In memoriam: D. C. Fontana, the creator of Mr. Spock from Star Trek

Space: the final frontier. These are the voyages of the starship Enterprise. Its five-year mission: to explore strange new worlds, to seek out new life and new civilizations, to boldly go where no man has gone before.
And so, the voice-over of Captain James Kirk would introduce each episode of Star Trek. From Thursday, September 8, 1966 to Tuesday, June 3, 1969, coming-of-age college students, such as this Kat, followed each of the 79 episodes, even if viewer ratings were never high. We prided ourselves on knowing all (or nearly all) of the episodes by name and in order (although I cannot recall whether that skill ever helped me at the Saturday night social).

Kat readers younger than I will have come to know the original series through broadcast syndication and, later, via internet access. Whatever the medium, for many, one character stood out, Starfleet officer Spock, as portrayed by Leonard Nimoy.

The son of a human mother and a Vulcan father, Spock embodied the tension between the emotional (his human side) and the analytical (his Vulcan side), a dichotomy that reaches back to the foundations of the Western philosophical tradition, and which sets the tone for the series.

Spock was largely the creation of an American television and screen writer, Dorothy Catherine (known as D.C.) Fontana, who passed away on December 2nd, at the age of 80. Fontana was a female pioneer as a television and screen writer, and her story not only reminds us of the creative enormity that was “Star Trek”, but the struggles endured by women at that time (only then?) seeking to find their way in the creative industries.

Fontana was raised by a single mother in New Jersey, dreaming of being a novelist. She went to college where, as The New York Times wrote, “she studied to be a secretary”, since she “thought that clerical work would be a good day job for an aspiring novelist.”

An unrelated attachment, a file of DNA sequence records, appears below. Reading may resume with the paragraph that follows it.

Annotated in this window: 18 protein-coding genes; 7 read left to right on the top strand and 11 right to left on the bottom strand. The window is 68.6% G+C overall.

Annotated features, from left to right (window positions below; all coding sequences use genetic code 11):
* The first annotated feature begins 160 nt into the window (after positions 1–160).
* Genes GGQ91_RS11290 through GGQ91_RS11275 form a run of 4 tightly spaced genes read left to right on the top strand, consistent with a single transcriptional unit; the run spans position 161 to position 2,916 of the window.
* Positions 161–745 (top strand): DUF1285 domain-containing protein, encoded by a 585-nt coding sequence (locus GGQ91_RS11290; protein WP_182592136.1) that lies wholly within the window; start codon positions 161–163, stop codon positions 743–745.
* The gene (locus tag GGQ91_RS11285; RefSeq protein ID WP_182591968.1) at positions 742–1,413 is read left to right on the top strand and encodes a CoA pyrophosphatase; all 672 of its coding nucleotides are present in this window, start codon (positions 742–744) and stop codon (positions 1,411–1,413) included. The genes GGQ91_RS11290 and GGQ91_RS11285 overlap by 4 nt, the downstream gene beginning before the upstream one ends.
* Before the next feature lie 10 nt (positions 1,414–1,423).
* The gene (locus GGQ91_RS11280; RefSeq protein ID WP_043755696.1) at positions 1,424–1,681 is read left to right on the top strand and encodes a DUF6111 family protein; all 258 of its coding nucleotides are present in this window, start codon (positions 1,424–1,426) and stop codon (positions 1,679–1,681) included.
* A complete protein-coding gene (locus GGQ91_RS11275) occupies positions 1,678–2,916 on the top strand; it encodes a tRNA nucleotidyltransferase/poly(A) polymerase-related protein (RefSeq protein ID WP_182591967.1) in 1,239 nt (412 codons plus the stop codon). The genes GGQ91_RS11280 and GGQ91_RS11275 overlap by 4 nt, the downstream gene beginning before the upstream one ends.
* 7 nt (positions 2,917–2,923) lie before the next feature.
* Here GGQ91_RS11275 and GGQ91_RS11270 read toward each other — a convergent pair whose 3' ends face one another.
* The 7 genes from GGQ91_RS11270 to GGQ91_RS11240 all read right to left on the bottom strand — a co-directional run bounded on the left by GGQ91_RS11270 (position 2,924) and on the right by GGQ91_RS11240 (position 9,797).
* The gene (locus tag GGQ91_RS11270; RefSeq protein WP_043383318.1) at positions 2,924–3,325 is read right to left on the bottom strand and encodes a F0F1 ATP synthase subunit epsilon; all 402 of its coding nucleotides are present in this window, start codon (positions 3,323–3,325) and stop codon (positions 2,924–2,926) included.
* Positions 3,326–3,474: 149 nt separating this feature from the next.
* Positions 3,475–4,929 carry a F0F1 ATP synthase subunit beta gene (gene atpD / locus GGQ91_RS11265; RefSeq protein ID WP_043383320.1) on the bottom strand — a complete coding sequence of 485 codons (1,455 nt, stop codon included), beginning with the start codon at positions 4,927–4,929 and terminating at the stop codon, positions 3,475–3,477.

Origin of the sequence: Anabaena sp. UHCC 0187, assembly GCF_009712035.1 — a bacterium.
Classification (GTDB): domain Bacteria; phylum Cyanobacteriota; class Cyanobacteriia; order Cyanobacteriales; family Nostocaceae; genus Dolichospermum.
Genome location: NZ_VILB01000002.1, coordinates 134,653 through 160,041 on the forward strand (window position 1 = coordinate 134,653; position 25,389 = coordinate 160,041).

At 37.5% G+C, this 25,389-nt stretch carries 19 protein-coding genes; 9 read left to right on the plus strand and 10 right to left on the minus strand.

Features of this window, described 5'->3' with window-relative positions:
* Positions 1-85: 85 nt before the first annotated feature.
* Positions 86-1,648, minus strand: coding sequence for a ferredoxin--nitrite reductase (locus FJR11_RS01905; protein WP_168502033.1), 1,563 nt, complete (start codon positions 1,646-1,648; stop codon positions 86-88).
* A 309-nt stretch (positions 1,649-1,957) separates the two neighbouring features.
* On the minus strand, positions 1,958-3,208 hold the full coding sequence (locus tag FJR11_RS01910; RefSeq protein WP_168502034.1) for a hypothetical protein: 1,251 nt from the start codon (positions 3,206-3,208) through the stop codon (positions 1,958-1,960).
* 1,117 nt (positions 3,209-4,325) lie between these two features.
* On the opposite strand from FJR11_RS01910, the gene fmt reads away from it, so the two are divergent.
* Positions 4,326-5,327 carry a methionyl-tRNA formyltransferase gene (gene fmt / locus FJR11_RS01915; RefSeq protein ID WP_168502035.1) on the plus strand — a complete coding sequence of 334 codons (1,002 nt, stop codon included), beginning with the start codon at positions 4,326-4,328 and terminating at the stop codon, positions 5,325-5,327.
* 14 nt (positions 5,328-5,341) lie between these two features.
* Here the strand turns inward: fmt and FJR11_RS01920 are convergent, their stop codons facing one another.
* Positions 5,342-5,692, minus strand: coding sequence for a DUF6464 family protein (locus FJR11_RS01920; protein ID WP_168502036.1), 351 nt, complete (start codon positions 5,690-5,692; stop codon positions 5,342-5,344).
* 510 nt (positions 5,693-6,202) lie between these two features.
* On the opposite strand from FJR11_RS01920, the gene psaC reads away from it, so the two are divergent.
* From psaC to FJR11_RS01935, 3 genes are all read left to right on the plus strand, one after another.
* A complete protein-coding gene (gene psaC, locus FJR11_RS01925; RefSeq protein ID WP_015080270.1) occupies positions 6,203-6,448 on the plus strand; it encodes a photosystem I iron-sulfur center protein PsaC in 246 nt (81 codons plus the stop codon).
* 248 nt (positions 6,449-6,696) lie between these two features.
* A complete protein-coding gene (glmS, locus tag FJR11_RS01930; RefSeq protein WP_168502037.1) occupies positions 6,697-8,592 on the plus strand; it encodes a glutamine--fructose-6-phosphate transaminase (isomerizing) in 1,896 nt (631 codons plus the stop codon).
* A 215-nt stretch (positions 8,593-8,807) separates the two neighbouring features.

Indeed, she secured a secretarial position in New York at the television arm of Columbia Pictures, where she would see show scripts crossing the desk. It led to a Eureka movement, in her own words—
‘I can write this’, like so many fools before me. I had watched television for years and years and kind of got the idea of how stories were structured.
About that time, her boss at Columbia Pictures passed away, and Fontana found herself without a job. The decision was made: she would move to California and try her luck as a fledgling script writer. Modest success followed, as she managed to sell scripts for several now-forgotten television western series.

But that was long way from Star Trek and Mr. Spock. It was then that “fate”, or “opportunity”, depending on your point of view, kicked in. Fontana had been hired as a secretary to the associate producer of a series called “The Lieutenant” but found herself reassigned to fill as secretary for another producer, while his regular secretary was recovering from medical complications. That producer was Gene Roddenberry, the creator and producer of Star Trek.